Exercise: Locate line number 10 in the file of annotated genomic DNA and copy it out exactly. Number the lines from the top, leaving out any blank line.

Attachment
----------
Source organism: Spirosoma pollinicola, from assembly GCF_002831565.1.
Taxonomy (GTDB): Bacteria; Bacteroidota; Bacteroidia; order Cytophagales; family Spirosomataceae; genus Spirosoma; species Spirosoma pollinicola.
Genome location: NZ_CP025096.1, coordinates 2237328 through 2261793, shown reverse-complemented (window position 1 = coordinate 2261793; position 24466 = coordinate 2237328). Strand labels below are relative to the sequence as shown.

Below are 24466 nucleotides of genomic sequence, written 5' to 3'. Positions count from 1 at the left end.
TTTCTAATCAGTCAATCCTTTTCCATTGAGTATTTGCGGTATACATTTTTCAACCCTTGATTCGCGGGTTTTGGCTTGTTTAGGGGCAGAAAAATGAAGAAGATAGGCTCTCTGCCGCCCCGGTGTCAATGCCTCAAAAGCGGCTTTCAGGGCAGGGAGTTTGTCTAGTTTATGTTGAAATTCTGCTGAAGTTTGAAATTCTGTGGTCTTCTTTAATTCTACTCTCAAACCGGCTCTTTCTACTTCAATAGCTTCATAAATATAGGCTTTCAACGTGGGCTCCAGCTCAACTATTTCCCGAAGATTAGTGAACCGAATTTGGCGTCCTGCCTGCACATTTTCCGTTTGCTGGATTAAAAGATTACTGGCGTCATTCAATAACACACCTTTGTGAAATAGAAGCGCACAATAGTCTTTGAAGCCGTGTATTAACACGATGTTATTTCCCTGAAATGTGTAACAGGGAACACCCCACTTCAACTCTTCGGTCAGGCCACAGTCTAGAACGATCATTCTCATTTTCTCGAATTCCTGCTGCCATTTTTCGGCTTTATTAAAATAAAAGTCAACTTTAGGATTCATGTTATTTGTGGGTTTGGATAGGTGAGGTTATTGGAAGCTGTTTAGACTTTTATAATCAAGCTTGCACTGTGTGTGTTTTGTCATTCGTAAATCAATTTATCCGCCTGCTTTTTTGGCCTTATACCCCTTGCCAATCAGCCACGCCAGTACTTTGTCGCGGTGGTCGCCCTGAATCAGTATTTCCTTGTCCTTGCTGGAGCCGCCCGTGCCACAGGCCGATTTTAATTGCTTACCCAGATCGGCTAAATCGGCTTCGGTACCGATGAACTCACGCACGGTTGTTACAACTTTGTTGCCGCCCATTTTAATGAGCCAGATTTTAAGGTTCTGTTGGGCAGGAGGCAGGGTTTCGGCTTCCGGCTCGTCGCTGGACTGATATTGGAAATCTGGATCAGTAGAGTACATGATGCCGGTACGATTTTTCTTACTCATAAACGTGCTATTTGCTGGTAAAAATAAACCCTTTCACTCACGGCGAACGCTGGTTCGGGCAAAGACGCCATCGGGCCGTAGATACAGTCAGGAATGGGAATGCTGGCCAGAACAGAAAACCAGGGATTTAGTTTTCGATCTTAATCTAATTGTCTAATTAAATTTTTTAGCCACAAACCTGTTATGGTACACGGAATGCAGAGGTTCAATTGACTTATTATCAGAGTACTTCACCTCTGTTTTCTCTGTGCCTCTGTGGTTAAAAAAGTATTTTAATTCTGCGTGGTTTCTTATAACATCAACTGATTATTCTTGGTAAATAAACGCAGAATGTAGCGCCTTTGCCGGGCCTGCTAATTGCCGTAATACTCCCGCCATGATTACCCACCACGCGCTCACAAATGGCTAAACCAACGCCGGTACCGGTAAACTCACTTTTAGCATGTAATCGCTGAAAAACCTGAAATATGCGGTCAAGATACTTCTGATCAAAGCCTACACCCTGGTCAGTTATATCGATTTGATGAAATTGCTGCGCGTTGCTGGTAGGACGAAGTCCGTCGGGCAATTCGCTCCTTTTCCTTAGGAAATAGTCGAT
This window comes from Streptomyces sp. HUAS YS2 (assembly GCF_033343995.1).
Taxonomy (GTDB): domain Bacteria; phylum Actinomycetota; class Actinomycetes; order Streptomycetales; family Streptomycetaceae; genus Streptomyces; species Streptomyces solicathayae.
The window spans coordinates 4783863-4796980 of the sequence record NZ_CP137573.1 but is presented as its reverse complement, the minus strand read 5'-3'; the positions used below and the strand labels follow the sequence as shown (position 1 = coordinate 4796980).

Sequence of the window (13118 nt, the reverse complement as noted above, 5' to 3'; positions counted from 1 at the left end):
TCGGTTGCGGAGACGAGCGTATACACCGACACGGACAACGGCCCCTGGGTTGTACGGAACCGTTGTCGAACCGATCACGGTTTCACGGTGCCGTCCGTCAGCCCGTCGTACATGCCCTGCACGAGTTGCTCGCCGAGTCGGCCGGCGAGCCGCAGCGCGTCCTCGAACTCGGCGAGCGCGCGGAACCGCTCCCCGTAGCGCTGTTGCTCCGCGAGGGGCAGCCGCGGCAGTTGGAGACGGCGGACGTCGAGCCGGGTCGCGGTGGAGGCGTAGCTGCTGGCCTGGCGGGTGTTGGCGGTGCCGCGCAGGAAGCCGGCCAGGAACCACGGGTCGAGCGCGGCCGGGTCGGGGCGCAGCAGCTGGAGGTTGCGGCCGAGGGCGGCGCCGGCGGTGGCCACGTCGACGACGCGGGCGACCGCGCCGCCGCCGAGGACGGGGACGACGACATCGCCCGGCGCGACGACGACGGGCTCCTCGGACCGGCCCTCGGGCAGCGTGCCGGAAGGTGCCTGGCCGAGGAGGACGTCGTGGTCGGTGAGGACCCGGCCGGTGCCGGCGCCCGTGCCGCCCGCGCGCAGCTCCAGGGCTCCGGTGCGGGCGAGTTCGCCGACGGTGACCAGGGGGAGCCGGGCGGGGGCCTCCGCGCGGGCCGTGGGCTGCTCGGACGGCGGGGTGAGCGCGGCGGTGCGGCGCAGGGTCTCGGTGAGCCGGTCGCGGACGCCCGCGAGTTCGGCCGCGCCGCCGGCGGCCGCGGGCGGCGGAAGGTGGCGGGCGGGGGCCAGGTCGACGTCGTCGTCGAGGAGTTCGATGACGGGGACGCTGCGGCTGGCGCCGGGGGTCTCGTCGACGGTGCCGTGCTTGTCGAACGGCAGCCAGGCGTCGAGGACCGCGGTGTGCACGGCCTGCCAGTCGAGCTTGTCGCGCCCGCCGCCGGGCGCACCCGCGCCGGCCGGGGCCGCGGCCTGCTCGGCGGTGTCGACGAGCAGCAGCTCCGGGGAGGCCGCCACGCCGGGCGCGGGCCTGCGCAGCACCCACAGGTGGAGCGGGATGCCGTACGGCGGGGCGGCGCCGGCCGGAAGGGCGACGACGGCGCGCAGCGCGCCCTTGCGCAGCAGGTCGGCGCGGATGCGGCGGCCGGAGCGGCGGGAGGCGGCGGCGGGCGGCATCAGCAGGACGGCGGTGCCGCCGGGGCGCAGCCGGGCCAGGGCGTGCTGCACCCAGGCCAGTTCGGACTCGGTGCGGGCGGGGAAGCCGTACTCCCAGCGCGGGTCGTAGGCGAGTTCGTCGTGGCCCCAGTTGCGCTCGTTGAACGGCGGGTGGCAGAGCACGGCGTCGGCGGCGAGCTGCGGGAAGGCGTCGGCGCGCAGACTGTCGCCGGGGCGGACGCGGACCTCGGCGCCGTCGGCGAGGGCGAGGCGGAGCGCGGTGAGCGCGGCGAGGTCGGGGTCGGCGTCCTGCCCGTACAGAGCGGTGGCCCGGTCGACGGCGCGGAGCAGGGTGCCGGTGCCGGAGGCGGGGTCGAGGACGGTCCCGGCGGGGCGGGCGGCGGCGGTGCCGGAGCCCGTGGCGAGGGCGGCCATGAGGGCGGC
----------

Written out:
TCGGTTGCGGAGACGAGCGTATACACCGACACGGACAACGGCCCCTGGGTTGTACGGAACCGTTGTCGAACCGATCACGGTTTCACGGTGCCGTCCGTCAGCCCGTCGTACATGCCCTGCACGAGTTGCTCGCCGAGTCGGCCGGCGAGCCGCAGCGCGTCCTCGAACTCGGCGAGCGCGCGGAACCGCTCCCCGTAGCGCTGTTGCTCCGCGAGGGGCAGCCGCGGCAGTTGGAGACGGCGGACGTCGAGCCGGGTCGCGGTGGAGGCGTAGCTGCTGGCCTGGCGGGTGTTGGCGGTGCCGCGCAGGAAGCCGGCCAGGAACCACGGGTCGAGCGCGGCCGGGTCGGGGCGCAGCAGCTGGAGGTTGCGGCCGAGGGCGGCGCCGGCGGTGGCCACGTCGACGACGCGGGCGACCGCGCCGCCGCCGAGGACGGGGACGACGACATCGCCCGGCGCGACGACGACGGGCTCCTCGGACCGGCCCTCGGGCAGCGTGCCGGAAGGTGCCTGGCCGAGGAGGACGTCGTGGTCGGTGAGGACCCGGCCGGTGCCGGCGCCCGTGCCGCCCGCGCGCAGCTCCAGGGCTCCGGTGCGGGCGAGTTCGCCGACGGTGACCAGGGGGAGCCGGGCGGGGGCCTCCGCGCGGGCCGTGGGCTGCTCGGACGGCGGGGTGAGCGCGGCGGTGCGGCGCAGGGTCTCGGTGAGCCGGTCGCGGACGCCCGCGAGTTCGGCCGCGCCGCCGGCGGCCGCGGGCGGCGGAAGGTGGCGGGCGGGGGCCAGGTCGACGTCGTCGTCGAGGAGTTCGATGACGGGGACGCTGCGGCTGGCGCCGGGGGTCTCGTCGACGGTGCCGTGCTTGTCGAACGGCAGCCAGGCGTCGAGGACCGCGGTGTGCACGGCCTGCCAGTCGAGCTTGTCGCGCCCGCCGCCGGGCGCACCCGCGCCGGCCGGGGCCGCGGCCTGCTCGGCGGTGTCGACGAGCAGCAGCTCCGGGGAGGCCGCCACGCCGGGCGCGGGCCTGCGCAGCACCCACAGGTGGAGCGGGATGCCGTACGGCGGGGCGGCGCCGGCCGGAAGGGCGACGACGGCGCGCAGCGCGCCCTTGCGCAGCAGGTCGGCGCGGATGCGGCGGCCGGAGCGGCGGGAGGCGGCGGCGGGCGGCATCAGCAGGACGGCGGTGCCGCCGGGGCGCAGCCGGGCCAGGGCGTGCTGCACCCAGGCCAGTTCGGACTCGGTGCGGGCGGGGAAGCCGTACTCCCAGCGCGGGTCGTAGGCGAGTTCGTCGTGGCCCCAGTTGCGCTCGTTGAACGGCGGGTGGCAGAGCACGGCGTCGGCGGCGAGCTGCGGGAAGGCGTCGGCGCGCAGACTGTCGCCGGGGCGGACGCGGACCTCGGCGCCGTCGGCGAGGGCGAGGCGGAGCGCGGTGAGCGCGGCGAGGTCGGGGTCGGCGTCCTGCCCGTACAGAGCGGTGGCCCGGTCGACGGCGCGGAGCAGGGTGCCGGTGCCGGAGGCGGGGTCGAGGACGGTCCCGGCGGGGCGGGCGGCGGCGGTGCCGGAGCCCGTGGCGAGGGCGGCCATGAGGGCGGC